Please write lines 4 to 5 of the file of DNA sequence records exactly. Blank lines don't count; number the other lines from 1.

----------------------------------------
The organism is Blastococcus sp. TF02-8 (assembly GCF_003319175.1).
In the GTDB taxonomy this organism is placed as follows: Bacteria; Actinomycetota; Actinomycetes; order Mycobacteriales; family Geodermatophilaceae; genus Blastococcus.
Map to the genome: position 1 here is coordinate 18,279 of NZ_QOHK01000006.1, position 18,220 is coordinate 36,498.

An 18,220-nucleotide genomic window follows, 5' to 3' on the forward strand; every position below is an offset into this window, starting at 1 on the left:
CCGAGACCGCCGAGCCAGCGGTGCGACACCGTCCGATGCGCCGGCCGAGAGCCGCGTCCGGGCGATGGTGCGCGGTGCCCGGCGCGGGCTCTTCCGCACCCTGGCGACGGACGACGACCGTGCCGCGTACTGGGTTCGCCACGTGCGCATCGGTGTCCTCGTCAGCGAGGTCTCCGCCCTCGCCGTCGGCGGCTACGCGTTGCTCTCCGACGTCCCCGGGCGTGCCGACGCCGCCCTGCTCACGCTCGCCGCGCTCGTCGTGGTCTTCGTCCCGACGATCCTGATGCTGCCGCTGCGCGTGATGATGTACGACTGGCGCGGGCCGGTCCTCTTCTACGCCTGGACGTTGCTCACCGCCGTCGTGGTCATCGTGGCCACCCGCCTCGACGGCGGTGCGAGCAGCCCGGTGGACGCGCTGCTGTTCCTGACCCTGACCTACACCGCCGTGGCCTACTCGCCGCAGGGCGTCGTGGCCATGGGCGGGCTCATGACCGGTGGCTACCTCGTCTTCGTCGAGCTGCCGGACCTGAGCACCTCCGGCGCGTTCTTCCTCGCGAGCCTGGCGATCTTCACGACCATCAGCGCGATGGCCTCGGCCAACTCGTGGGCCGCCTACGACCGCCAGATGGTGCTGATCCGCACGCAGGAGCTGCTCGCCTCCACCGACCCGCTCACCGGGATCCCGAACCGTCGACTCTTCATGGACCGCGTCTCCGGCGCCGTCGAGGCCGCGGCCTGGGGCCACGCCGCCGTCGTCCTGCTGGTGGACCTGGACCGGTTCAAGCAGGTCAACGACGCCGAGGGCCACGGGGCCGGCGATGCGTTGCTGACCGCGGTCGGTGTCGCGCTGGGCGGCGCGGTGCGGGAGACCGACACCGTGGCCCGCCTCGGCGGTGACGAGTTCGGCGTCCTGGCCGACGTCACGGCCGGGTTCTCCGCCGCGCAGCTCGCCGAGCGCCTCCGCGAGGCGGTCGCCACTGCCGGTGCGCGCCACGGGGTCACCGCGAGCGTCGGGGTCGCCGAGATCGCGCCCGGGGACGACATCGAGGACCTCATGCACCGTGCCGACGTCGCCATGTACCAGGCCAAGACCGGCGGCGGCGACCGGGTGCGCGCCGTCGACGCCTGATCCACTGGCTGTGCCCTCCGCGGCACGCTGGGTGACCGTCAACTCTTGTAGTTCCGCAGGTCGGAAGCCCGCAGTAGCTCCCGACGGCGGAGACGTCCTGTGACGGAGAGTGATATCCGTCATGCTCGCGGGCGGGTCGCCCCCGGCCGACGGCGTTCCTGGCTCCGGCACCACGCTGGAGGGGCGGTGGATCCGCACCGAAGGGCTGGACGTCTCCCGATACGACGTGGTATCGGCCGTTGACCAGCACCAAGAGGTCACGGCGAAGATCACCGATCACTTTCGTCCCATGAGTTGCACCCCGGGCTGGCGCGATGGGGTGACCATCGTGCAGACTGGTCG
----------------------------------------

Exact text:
An 18,220-nucleotide genomic window follows, 5' to 3' on the forward strand; every position below is an offset into this window, starting at 1 on the left:
CCGAGACCGCCGAGCCAGCGGTGCGACACCGTCCGATGCGCCGGCCGAGAGCCGCGTCCGGGCGATGGTGCGCGGTGCCCGGCGCGGGCTCTTCCGCACCCTGGCGACGGACGACGACCGTGCCGCGTACTGGGTTCGCCACGTGCGCATCGGTGTCCTCGTCAGCGAGGTCTCCGCCCTCGCCGTCGGCGGCTACGCGTTGCTCTCCGACGTCCCCGGGCGTGCCGACGCCGCCCTGCTCACGCTCGCCGCGCTCGTCGTGGTCTTCGTCCCGACGATCCTGATGCTGCCGCTGCGCGTGATGATGTACGACTGGCGCGGGCCGGTCCTCTTCTACGCCTGGACGTTGCTCACCGCCGTCGTGGTCATCGTGGCCACCCGCCTCGACGGCGGTGCGAGCAGCCCGGTGGACGCGCTGCTGTTCCTGACCCTGACCTACACCGCCGTGGCCTACTCGCCGCAGGGCGTCGTGGCCATGGGCGGGCTCATGACCGGTGGCTACCTCGTCTTCGTCGAGCTGCCGGACCTGAGCACCTCCGGCGCGTTCTTCCTCGCGAGCCTGGCGATCTTCACGACCATCAGCGCGATGGCCTCGGCCAACTCGTGGGCCGCCTACGACCGCCAGATGGTGCTGATCCGCACGCAGGAGCTGCTCGCCTCCACCGACCCGCTCACCGGGATCCCGAACCGTCGACTCTTCATGGACCGCGTCTCCGGCGCCGTCGAGGCCGCGGCCTGGGGCCACGCCGCCGTCGTCCTGCTGGTGGACCTGGACCGGTTCAAGCAGGTCAACGACGCCGAGGGCCACGGGGCCGGCGATGCGTTGCTGACCGCGGTCGGTGTCGCGCTGGGCGGCGCGGTGCGGGAGACCGACACCGTGGCCCGCCTCGGCGGTGACGAGTTCGGCGTCCTGGCCGACGTCACGGCCGGGTTCTCCGCCGCGCAGCTCGCCGAGCGCCTCCGCGAGGCGGTCGCCACTGCCGGTGCGCGCCACGGGGTCACCGCGAGCGTCGGGGTCGCCGAGATCGCGCCCGGGGACGACATCGAGGACCTCATGCACCGTGCCGACGTCGCCATGTACCAGGCCAAGACCGGCGGCGGCGACCGGGTGCGCGCCGTCGACGCCTGATCCACTGGCTGTGCCCTCCGCGGCACGCTGGGTGACCGTCAACTCTTGTAGTTCCGCAGGTCGGAAGCCCGCAGTAGCTCCCGACGGCGGAGACGTCCTGTGACGGAGAGTGATATCCGTCATGCTCGCGGGCGGGTCGCCCCCGGCCGACGGCGTTCCTGGCTCCGGCACCACGCTGGAGGGGCGGTGGATCCGCACCGAAGGGCTGGACGTCTCCCGATACGACGTGGTATCGGCCGTTGACCAGCACCAAGAGGTCACGGCGAAGATCACCGATCACTTTCGTCCCATGAGTTGCACCCCGGGCTGGCGCGATGGGGTGACCATCGTGCAGACTGGTCG